And as unfortunate as this statement is, we as British public are partly to blame for being caught in this past flux. As much as our healthy record of winners - equalling Sweden, France & Luxembourg and beaten only by our neighbours, Ireland - gives us reason to feel we’re as much part of the contest’s history, at the same time, it’s given a deluded sense that our place in European tastes (or at least amid the convulded pop corners) is still present. As stated, it’s less about the music. Hell, you could argue the musical context is as existant as the dodo. So do we walk out? Protest for a year, or two...or maybe even quit the Eurovision altogether? While our stance as one of the ‘big four’ contributors to the EBU funding and foundation does give us a free-pass into the final - other countries having to fight it off during two preceeeding semi-finals held before the final on the Saturday - it’s as relevant as a chocolate teapot is to boiling water. But what if we do protest, then what? Sadly, I hold little optimism that this would change anything.

Ultimately, while the retro amateur-dramatics of its output remain, and the cultural diversity is existent (albeit in a skeletal-like hollow of its former self) this is something that now stands gripped in the hands of those in the lesser-known regions of Europe, possesively hopeful their nations can at least be relevant for one day of the Gregorian calendar. Their control, amassed by political ideals and, probably, shit loads of stack-waving wads of cash, is never one without controversy. But at the same time, it's one that hardly goes tested and questioned. As we all get one year older - turning to our TV screens as Brits with either deluded hope of winning or realistic virtue that we, at the very least, don’t finish in last place (again) - we as a public simply do not give much of a shit anymore. Whether we want to win or simply don’t want to end up rock-bottom on that chart of flags, names and numeric values, Eurovision holds as much chance for victory as any football tournament has - submissive support increasingly balanced with the realization we have little chance of succeeding. To end, we the United Kingdom are caught between tradition and nationalistic pride. Neither can we expell ourselves from this stage-show, but neither can we take this show seriously. And thus we’re caught; hands tied behind our back, yet showing no effort to escape. As the money continues to pour into Eurovision, our place is one of irrelevance as much it is a compulsory continuing of the norm. Even with the recent change in point allocation - half made up of public voting, the other a professional roster of ‘judges’ - we’re still without any means of moving up the table. Eurovision, it seems, has changed. And while our geographic leniances may tinge our views on it being objectively good or bad, there’s no hiding away from the irrelevance its current shape holds on music as a cultural whole. This won't change the industry, nor will it change the World's view on pop music. Three hours, ultimately, spent on this thing and what do I feel is final outcome on how rewarding and rudimentary this is to a wider society of music fans? The result: Eurovision Song Contest...NIL POI!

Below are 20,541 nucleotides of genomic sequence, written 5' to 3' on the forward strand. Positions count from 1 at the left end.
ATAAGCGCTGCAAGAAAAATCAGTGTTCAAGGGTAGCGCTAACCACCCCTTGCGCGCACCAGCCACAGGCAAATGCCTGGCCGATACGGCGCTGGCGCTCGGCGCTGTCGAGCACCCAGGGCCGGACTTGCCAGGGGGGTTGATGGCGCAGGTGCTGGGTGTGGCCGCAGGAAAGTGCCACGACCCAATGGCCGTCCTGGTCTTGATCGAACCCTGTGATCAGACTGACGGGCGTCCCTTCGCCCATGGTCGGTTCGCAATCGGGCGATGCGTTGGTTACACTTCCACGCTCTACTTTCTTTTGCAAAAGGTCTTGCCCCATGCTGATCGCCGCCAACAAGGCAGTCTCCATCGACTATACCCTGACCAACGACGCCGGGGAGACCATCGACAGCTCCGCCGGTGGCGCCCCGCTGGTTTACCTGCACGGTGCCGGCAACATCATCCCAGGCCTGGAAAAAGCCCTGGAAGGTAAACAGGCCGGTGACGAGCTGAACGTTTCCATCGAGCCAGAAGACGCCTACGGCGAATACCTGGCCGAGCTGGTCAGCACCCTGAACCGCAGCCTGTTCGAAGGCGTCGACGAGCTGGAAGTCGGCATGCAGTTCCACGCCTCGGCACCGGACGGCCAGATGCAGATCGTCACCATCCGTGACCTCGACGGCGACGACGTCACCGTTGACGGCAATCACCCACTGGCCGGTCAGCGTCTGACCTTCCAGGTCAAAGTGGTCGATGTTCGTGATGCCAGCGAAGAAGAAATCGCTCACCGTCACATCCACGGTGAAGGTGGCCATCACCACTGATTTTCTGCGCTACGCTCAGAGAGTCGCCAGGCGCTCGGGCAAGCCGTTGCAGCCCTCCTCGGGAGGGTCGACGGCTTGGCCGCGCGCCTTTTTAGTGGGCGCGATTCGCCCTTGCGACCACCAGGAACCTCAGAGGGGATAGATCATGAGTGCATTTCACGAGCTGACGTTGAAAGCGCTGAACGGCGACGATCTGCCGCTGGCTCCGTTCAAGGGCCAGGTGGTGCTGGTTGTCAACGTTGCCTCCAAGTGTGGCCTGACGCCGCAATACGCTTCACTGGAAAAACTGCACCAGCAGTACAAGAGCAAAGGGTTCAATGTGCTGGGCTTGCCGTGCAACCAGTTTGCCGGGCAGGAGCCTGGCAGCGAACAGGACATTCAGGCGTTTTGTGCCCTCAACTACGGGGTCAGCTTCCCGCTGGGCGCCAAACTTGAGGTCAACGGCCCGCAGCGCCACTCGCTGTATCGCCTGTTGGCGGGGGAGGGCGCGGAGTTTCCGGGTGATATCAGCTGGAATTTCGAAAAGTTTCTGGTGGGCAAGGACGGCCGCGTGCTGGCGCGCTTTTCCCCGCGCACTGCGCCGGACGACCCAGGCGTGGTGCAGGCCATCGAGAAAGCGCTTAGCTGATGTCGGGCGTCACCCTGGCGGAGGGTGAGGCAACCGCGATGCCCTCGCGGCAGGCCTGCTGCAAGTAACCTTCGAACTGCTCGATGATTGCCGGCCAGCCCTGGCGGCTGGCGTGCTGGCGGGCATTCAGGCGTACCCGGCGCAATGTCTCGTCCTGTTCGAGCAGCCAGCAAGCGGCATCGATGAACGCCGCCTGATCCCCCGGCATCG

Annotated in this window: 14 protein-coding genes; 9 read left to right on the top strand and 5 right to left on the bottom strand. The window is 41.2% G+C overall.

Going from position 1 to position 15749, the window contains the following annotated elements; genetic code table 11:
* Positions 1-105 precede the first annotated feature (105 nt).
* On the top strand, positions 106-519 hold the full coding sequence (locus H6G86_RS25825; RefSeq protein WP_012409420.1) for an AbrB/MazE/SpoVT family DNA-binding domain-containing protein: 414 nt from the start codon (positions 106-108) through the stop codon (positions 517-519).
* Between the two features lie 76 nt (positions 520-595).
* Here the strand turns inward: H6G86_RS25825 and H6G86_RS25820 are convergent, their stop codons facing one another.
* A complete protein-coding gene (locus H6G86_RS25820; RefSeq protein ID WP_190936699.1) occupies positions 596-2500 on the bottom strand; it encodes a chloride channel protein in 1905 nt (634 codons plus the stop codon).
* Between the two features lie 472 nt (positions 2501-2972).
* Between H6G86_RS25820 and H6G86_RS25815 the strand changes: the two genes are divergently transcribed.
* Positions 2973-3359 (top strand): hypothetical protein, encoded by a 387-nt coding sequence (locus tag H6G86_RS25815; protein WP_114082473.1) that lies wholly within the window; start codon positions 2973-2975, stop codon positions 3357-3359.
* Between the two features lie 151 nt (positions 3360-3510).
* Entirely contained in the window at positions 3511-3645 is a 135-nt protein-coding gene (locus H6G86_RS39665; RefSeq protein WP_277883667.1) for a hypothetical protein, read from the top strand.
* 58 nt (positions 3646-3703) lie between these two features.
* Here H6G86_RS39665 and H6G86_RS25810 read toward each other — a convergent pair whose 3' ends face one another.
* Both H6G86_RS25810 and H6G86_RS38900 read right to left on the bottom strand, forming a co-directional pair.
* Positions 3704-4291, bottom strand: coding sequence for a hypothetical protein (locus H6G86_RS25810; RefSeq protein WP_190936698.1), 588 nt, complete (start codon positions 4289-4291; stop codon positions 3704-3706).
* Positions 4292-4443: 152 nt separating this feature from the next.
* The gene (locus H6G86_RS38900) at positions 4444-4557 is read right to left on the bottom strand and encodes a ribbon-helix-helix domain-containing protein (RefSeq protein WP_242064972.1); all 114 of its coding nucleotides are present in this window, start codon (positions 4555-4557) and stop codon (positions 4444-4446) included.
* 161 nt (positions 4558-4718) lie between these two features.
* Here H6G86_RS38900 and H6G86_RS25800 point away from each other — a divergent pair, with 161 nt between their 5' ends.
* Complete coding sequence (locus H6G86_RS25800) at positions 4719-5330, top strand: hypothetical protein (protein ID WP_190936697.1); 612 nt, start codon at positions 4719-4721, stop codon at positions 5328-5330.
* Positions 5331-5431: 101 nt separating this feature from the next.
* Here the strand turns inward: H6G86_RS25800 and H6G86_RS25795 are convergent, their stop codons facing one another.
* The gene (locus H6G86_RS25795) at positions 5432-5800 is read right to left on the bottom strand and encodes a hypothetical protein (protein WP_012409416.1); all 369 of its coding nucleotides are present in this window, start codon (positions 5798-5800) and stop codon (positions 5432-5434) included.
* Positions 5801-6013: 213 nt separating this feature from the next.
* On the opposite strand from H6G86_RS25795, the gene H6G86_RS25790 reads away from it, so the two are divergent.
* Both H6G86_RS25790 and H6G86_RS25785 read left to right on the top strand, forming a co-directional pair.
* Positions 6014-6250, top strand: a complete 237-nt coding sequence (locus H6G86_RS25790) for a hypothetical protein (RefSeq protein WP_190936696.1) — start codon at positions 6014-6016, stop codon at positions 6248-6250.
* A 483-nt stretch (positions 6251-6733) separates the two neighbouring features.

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Discovery: Politics Over Performance: The Problem With Eurovision
Politics Over Performance: The Problem With Eurovision